You Found Them Where? Getting Around Misspelled Names.

by George Joynson | Jul 2, 2009

George Joynson

Continuing your genealogy research despite misspellings can be quite a challenge. Years ago our ancestors' names were commonly misspelled. Maybe spelling just wasn't important back then. Maybe it was haste, typographical, sloppy writing, poor pronunciation, inability to understand foreign accents or disdain towards immigrants. Whatever the reason, be prepared to look for your ancestors using different spellings. It's easy when you find them where they should be. When they are not there, your research parameters widen and sooner or later, all good genealogists come to this point. Granted, widening parameters is not a good sign. It can be discouraging to some, but to others it's a challenge. You have to start looking elsewhere. Where is the next best place to look for them? This is where you need to be creative.

Would you think to look under "G" for your Zastera relatives? A hundred years ago, a county clerk misspelled Zastera as "Gastera," and filed a bunch of legal records under the wrong spelling. It was very exciting to find these misspelled records! When you picture someone speaking with a heavy Austrian accent, "Gastera" could easily sound like Zastera. You have to think outside the box, like a detective or a reporter, and come up with any possible spelling of the name you are researching. Then you have to research the misspellings.

Internet Searching

Learn how to get the most out of the search engine you choose to use. Read and use their Advanced Search methods and the "tips" they offer on using variables. Using an asterisk, quotes, or a minus sign can yield surprisingly helpful results. If the search engine lists a page that returns "Page Not Found," go back and try clicking the "cache" button. There may be enough information still there to help you continue your search.

Search using the misspelling. Depending on how much time you have and how badly you want to find them, you can search for your ancestors under many different spellings. Sometimes the first letter can be dropped, as in "Astera." Sometimes the letters can get transposed, as in "Laksy" for Lasky. Search all you can think of and them some! If you have trouble coming up with alternative spellings, try The Name Thesaurus. You can type in the name you are looking for and get a list of different spellings.


Years ago, people with less education spelled how it sounded. Try using the phonetic pronunciation or similar version of the name you are searching. Just sound it out. Conover could be filed under Konover; Brown could be misspelled Bowne. Some names are more difficult than others. The surname Connolly could be spelled more than 10 different ways. Think of it as doing a 5,000 piece jigsaw puzzle of a blue sky. You may have to try every piece, one by one, until by the process of elimination you find the piece that fits.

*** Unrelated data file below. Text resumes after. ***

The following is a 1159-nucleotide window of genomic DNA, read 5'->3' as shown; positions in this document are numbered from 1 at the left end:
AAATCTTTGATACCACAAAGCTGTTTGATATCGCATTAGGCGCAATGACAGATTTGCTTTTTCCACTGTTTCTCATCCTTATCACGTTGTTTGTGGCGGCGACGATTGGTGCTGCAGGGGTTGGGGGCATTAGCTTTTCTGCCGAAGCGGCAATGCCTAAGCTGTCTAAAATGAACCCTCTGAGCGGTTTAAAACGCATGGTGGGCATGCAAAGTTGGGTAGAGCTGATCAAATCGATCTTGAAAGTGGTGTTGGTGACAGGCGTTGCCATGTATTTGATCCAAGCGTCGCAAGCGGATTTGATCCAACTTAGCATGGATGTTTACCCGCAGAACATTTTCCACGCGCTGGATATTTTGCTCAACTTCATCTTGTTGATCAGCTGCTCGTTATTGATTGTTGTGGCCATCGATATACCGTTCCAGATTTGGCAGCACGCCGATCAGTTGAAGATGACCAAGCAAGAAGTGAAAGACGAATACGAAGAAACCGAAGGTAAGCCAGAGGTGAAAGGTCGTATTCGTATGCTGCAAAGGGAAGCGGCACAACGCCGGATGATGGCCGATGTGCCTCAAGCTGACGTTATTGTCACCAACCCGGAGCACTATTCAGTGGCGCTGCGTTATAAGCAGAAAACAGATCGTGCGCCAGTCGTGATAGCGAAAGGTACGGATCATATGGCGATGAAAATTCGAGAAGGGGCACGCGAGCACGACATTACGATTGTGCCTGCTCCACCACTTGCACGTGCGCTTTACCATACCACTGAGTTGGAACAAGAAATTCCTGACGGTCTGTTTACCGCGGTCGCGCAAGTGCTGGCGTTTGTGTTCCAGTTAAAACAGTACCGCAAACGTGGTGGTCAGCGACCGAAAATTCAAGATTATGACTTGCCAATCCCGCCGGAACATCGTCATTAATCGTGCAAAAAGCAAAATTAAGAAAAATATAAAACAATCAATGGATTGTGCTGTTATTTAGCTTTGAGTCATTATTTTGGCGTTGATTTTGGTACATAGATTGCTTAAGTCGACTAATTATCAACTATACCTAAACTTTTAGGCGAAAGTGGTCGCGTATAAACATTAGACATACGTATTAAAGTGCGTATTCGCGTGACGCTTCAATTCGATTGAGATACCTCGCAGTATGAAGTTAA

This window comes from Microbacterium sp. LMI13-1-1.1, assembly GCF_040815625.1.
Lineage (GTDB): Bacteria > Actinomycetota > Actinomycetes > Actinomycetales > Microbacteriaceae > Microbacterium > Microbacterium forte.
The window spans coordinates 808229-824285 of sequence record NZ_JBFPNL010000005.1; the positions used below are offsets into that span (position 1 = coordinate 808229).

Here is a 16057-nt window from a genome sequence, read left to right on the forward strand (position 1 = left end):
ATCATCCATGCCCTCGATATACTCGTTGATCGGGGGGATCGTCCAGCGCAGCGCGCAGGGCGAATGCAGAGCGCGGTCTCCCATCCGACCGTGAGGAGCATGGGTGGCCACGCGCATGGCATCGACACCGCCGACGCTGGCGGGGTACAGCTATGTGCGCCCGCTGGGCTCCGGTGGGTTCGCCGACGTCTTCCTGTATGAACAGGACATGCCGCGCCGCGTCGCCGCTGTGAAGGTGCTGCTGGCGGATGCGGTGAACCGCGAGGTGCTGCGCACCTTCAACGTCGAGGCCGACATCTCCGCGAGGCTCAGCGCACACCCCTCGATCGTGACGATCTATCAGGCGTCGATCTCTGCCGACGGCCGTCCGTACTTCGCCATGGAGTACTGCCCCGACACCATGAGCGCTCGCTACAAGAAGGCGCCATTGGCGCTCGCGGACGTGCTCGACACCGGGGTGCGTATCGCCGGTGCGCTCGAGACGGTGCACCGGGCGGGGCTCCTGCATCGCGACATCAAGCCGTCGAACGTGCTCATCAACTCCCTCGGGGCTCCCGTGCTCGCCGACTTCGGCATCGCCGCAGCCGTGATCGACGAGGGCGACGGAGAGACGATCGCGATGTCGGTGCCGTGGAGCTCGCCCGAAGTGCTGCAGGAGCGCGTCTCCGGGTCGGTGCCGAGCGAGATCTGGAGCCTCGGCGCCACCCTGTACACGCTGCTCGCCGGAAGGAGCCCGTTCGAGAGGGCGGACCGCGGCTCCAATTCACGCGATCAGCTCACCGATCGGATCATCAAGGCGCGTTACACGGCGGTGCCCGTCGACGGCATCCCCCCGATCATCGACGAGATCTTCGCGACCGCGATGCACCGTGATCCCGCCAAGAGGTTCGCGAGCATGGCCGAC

When you search for records of a surname like the Heyer family, you have to also look for them under Hyer, Hier and Hire, and with an "s" as in Heyers, Hyers, Hiers and Hires. You can also look under Ayer, Ayers, etc. That's more than ten different spelling variations to go through to find your Heyer relatives' records. If you add an apostrophe to the name, as in "Heyer's," you get even more variations. To be thorough, make a list and check them off as time allows each search. Keep a file of "others" - possible misspelled relatives who might be related, but need further research to prove or disprove the connections. When you're not sure if the misspelled name is the one you are looking for, use corroborating evidence from a different source to confirm the connection.

No one said this was going to be easy! Searching out misspellings is one of the largest stumbling blocks. A dedicated genealogist will spend a large amount of hours looking at wrong spellings. It can test a genealogist's staying power. The bottom line is that when you work that hard for something, it is that much more rewarding when you finally find them. You won't remember the easy searches. You'll remember how hard it was and how long it took and how rewarding it was, when you finally found the names of your great grandfather's parents hidden under a misspelling.

Foreign Names

Some of our ancestors "Americanized" their names when they crossed the pond. Our Reigelhaupt ancestors shortened their name to Riegel. In England around the 1800, the letter "y" began to replace the letter "i" in some instances. My ancestor was born in 1777 as a Joinson but died in 1838 as a Joynson. For a period of about 50 years before and 50 years after his time, I searched for his parents, siblings and children under both spellings (not to mention Joyson, Jointson, Jayson, etc.).

If you try these methods and still come up blank, don't give up. After a few months or a few years, go back over your work. You will be surprised at what you missed, and keep a lookout for new sources. Each day, more sources become available. It's the thrill of discovery that keeps devoted genealogists going. Sooner or later, hopefully each one of my hidden ancestors will get discovered and if you keep at it, yours will too.

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